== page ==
1. Red is the color for apostle-martyrs, not all the apostles. The color worn for St. John the Divine is always white. I’d could be proved wrong, but think that it’s a stretch to say that’s why they wore red for that funeral. More likely someone was wanting to be cool and imported a “byzantinization” into it by suggesting they wearing dark red like Greek Catholics do for funerals. Don’t forget, there was also a Greek Catholic panakida (memorial service) at the end before the took the body to bury it, so that wouldn’t have been the only byzantinization inserted in that Roman rite Mass.

  9. Let me offer a reference to help (I hope) the discussion:

    Robert J. Hoeffner, “A Pastoral Evaluation of the Rite of Funerals,” Worship, v. 55 (Nov 1981), pp 482ff.

    The author speaks to the various “levels” (ages) of theology reflected in the texts, as well as the American context (including individualism). He also addresses the practices of other rites preceding death and their convoluted history.

    Unless one realizes that the current collection of liturgical texts expresses various theologies of what happens after death (and how we should prepare for death), it may be difficult to evaluate the texts we now have in the Missal, the Pastoral Care of the Sick and Dying, and the Order of Christian Funerals.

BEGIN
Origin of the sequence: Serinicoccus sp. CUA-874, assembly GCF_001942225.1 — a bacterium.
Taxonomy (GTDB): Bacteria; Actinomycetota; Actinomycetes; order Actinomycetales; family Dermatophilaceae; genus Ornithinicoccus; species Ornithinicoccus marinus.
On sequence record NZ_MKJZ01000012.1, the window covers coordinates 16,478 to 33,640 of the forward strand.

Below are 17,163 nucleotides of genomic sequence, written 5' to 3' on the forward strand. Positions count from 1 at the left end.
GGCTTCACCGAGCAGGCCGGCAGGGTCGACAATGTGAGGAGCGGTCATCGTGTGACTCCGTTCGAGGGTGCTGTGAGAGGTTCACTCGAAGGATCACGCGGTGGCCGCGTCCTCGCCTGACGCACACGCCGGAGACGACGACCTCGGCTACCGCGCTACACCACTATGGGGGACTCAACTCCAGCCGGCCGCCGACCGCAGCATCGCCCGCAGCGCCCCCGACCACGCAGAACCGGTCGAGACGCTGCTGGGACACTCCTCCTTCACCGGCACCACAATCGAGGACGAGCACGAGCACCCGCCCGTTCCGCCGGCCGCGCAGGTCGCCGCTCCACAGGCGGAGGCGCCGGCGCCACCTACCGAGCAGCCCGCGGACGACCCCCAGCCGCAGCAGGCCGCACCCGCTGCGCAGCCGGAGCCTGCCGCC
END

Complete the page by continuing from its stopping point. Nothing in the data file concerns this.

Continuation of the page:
10. Was there more than one person who put those words in Paul VI’s mouth? It is pretty clear that the old pre-conciliar rite did have lots of acknowledgement of sins and requests for mercy and that the new rite dropped the sentiment although there are still plenty of refernces to the deceased’s sinfulness.

    I believe that when Paul VI died, he was surrounded by people that probably spoke much of mercy. His favorite nephew, etc but the heart attack at the Castel Gandolfo probably cut short those words, maybe not. I hope he heard them..

    I find purple an interesting color choice but if making everyone seem great has eliminated people from coming to funerals, I think that a preoccupation with sin may drive other people away. I think families, in my pastoral experience, say no thank you to the Church because of the Church’s need to control the prayer in a highly vulnerable time of grief and pain.